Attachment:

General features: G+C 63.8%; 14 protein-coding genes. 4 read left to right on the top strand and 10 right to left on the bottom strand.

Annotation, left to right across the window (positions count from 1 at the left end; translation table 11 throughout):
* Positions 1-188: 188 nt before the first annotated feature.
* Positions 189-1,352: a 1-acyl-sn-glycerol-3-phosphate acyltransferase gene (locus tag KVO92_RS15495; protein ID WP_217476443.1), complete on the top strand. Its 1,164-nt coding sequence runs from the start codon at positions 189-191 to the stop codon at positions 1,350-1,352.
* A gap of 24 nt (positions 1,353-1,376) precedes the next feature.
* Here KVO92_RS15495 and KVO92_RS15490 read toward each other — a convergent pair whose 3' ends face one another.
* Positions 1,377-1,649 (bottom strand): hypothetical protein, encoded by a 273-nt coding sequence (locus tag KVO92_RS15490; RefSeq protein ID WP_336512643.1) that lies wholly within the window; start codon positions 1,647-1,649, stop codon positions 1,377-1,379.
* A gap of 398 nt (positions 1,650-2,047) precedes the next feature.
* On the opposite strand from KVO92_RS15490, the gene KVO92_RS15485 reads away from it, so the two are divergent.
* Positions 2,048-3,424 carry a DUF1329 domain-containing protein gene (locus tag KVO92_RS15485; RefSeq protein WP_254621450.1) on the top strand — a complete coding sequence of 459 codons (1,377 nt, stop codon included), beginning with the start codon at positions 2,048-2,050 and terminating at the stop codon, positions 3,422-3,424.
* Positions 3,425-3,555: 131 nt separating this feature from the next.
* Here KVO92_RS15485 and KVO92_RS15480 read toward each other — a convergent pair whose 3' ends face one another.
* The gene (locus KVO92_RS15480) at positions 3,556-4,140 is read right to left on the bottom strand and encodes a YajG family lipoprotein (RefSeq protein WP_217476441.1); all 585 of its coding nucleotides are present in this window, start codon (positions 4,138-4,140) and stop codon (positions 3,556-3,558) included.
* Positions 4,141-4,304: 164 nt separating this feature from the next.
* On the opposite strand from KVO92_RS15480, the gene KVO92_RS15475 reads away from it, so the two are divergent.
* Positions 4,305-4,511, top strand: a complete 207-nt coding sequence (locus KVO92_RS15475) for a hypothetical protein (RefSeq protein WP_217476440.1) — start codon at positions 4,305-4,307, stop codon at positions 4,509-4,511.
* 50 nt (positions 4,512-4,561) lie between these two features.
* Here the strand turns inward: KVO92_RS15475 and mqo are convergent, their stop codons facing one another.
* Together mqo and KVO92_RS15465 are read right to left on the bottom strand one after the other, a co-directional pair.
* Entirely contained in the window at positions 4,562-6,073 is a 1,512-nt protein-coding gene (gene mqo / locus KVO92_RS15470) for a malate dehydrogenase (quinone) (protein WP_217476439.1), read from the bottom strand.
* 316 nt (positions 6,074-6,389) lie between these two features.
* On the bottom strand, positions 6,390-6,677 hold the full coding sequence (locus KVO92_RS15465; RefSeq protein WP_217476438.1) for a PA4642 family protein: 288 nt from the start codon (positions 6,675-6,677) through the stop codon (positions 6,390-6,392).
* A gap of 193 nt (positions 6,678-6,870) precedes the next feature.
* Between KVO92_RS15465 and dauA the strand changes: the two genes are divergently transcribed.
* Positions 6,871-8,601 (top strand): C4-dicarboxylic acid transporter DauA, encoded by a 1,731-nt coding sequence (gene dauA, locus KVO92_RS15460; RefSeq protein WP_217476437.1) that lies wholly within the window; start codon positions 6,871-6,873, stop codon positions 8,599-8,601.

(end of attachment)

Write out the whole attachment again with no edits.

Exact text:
General features: G+C 63.8%; 14 protein-coding genes. 4 read left to right on the top strand and 10 right to left on the bottom strand.

Annotation, left to right across the window (positions count from 1 at the left end; translation table 11 throughout):
* Positions 1-188: 188 nt before the first annotated feature.
* Positions 189-1,352: a 1-acyl-sn-glycerol-3-phosphate acyltransferase gene (locus tag KVO92_RS15495; protein ID WP_217476443.1), complete on the top strand. Its 1,164-nt coding sequence runs from the start codon at positions 189-191 to the stop codon at positions 1,350-1,352.
* A gap of 24 nt (positions 1,353-1,376) precedes the next feature.
* Here KVO92_RS15495 and KVO92_RS15490 read toward each other — a convergent pair whose 3' ends face one another.
* Positions 1,377-1,649 (bottom strand): hypothetical protein, encoded by a 273-nt coding sequence (locus tag KVO92_RS15490; RefSeq protein ID WP_336512643.1) that lies wholly within the window; start codon positions 1,647-1,649, stop codon positions 1,377-1,379.
* A gap of 398 nt (positions 1,650-2,047) precedes the next feature.
* On the opposite strand from KVO92_RS15490, the gene KVO92_RS15485 reads away from it, so the two are divergent.
* Positions 2,048-3,424 carry a DUF1329 domain-containing protein gene (locus tag KVO92_RS15485; RefSeq protein WP_254621450.1) on the top strand — a complete coding sequence of 459 codons (1,377 nt, stop codon included), beginning with the start codon at positions 2,048-2,050 and terminating at the stop codon, positions 3,422-3,424.
* Positions 3,425-3,555: 131 nt separating this feature from the next.
* Here KVO92_RS15485 and KVO92_RS15480 read toward each other — a convergent pair whose 3' ends face one another.
* The gene (locus KVO92_RS15480) at positions 3,556-4,140 is read right to left on the bottom strand and encodes a YajG family lipoprotein (RefSeq protein WP_217476441.1); all 585 of its coding nucleotides are present in this window, start codon (positions 4,138-4,140) and stop codon (positions 3,556-3,558) included.
* Positions 4,141-4,304: 164 nt separating this feature from the next.
* On the opposite strand from KVO92_RS15480, the gene KVO92_RS15475 reads away from it, so the two are divergent.
* Positions 4,305-4,511, top strand: a complete 207-nt coding sequence (locus KVO92_RS15475) for a hypothetical protein (RefSeq protein WP_217476440.1) — start codon at positions 4,305-4,307, stop codon at positions 4,509-4,511.
* 50 nt (positions 4,512-4,561) lie between these two features.
* Here the strand turns inward: KVO92_RS15475 and mqo are convergent, their stop codons facing one another.
* Together mqo and KVO92_RS15465 are read right to left on the bottom strand one after the other, a co-directional pair.
* Entirely contained in the window at positions 4,562-6,073 is a 1,512-nt protein-coding gene (gene mqo / locus KVO92_RS15470) for a malate dehydrogenase (quinone) (protein WP_217476439.1), read from the bottom strand.
* 316 nt (positions 6,074-6,389) lie between these two features.
* On the bottom strand, positions 6,390-6,677 hold the full coding sequence (locus KVO92_RS15465; RefSeq protein WP_217476438.1) for a PA4642 family protein: 288 nt from the start codon (positions 6,675-6,677) through the stop codon (positions 6,390-6,392).
* A gap of 193 nt (positions 6,678-6,870) precedes the next feature.
* Between KVO92_RS15465 and dauA the strand changes: the two genes are divergently transcribed.
* Positions 6,871-8,601 (top strand): C4-dicarboxylic acid transporter DauA, encoded by a 1,731-nt coding sequence (gene dauA, locus KVO92_RS15460; RefSeq protein WP_217476437.1) that lies wholly within the window; start codon positions 6,871-6,873, stop codon positions 8,599-8,601.